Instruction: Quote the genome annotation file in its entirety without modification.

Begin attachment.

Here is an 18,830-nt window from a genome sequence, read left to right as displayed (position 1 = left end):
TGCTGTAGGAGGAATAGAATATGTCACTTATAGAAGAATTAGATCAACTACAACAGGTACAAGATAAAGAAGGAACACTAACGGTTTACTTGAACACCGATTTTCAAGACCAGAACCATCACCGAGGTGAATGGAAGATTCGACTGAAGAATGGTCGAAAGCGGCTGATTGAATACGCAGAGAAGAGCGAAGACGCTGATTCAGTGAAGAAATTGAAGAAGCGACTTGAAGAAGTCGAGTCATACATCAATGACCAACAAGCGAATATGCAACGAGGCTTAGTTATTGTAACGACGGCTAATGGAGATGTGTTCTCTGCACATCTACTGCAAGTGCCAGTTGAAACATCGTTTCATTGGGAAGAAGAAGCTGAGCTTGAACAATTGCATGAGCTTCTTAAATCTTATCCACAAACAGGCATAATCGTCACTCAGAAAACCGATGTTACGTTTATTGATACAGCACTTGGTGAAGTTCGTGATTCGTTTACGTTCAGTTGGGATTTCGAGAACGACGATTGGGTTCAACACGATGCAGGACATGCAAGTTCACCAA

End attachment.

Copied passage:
Here is an 18,830-nt window from a genome sequence, read left to right as displayed (position 1 = left end):
TGCTGTAGGAGGAATAGAATATGTCACTTATAGAAGAATTAGATCAACTACAACAGGTACAAGATAAAGAAGGAACACTAACGGTTTACTTGAACACCGATTTTCAAGACCAGAACCATCACCGAGGTGAATGGAAGATTCGACTGAAGAATGGTCGAAAGCGGCTGATTGAATACGCAGAGAAGAGCGAAGACGCTGATTCAGTGAAGAAATTGAAGAAGCGACTTGAAGAAGTCGAGTCATACATCAATGACCAACAAGCGAATATGCAACGAGGCTTAGTTATTGTAACGACGGCTAATGGAGATGTGTTCTCTGCACATCTACTGCAAGTGCCAGTTGAAACATCGTTTCATTGGGAAGAAGAAGCTGAGCTTGAACAATTGCATGAGCTTCTTAAATCTTATCCACAAACAGGCATAATCGTCACTCAGAAAACCGATGTTACGTTTATTGATACAGCACTTGGTGAAGTTCGTGATTCGTTTACGTTCAGTTGGGATTTCGAGAACGACGATTGGGTTCAACACGATGCAGGACATGCAAGTTCACCAA